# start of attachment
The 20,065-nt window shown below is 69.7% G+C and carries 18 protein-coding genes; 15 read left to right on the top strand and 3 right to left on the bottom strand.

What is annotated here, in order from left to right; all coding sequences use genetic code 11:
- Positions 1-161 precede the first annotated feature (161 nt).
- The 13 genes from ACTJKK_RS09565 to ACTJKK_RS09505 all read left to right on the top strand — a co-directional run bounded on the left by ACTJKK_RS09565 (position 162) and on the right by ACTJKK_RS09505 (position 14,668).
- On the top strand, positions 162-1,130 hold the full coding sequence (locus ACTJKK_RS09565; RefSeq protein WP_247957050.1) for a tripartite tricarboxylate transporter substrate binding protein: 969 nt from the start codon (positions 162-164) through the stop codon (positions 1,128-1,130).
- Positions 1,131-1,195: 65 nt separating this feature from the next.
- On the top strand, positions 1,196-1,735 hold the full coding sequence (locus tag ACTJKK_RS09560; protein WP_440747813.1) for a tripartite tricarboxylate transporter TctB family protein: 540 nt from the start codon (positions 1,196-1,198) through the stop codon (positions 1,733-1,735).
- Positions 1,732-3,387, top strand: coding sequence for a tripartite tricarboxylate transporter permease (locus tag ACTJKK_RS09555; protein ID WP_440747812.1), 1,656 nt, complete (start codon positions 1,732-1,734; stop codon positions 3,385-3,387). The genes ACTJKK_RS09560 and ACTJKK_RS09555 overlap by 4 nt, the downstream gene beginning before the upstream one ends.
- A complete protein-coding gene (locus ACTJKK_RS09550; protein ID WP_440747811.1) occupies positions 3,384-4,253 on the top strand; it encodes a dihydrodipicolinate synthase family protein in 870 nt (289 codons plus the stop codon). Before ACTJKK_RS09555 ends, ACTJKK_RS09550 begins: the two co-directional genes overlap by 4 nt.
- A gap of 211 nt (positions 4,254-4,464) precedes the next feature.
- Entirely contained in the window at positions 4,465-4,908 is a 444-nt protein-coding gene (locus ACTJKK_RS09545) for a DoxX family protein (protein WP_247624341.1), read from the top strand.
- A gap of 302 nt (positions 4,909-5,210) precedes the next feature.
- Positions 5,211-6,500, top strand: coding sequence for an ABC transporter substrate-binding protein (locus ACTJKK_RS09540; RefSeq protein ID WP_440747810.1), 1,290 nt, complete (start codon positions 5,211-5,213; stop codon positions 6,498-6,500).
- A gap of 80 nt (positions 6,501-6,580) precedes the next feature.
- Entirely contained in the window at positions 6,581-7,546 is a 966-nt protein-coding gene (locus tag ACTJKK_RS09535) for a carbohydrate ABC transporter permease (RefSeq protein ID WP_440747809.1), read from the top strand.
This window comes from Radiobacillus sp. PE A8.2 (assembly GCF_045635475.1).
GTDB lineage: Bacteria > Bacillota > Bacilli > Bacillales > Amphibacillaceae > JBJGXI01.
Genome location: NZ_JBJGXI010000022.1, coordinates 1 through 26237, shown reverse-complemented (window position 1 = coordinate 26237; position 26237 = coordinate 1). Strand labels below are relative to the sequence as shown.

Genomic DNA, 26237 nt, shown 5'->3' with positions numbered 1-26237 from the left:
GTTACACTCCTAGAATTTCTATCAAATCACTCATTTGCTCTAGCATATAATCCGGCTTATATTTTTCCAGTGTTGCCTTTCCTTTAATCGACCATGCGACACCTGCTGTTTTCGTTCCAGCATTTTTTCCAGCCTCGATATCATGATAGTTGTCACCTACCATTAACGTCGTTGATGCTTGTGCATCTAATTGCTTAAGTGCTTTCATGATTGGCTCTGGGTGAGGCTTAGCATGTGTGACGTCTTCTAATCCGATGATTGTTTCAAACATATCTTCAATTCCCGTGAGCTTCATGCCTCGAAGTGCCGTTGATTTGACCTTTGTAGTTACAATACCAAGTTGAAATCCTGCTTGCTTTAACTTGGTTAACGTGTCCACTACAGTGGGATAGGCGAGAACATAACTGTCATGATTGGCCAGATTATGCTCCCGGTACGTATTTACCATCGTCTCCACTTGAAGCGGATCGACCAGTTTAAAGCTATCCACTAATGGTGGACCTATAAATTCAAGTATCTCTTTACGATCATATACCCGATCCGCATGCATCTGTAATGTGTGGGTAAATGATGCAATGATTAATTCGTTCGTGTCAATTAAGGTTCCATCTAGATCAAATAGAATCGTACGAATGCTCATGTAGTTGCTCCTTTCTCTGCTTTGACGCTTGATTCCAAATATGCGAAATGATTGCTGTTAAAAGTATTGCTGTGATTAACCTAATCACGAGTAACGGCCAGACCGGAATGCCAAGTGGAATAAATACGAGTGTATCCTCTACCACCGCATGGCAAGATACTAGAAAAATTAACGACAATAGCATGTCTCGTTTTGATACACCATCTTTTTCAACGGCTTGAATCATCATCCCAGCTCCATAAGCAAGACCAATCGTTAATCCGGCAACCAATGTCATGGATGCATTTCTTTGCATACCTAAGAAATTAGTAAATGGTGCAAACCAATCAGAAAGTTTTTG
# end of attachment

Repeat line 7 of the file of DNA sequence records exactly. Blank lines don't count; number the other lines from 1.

- On the top strand, positions 1,196-1,735 hold the full coding sequence (locus tag ACTJKK_RS09560; protein WP_440747813.1) for a tripartite tricarboxylate transporter TctB family protein: 540 nt from the start codon (positions 1,196-1,198) through the stop codon (positions 1,733-1,735).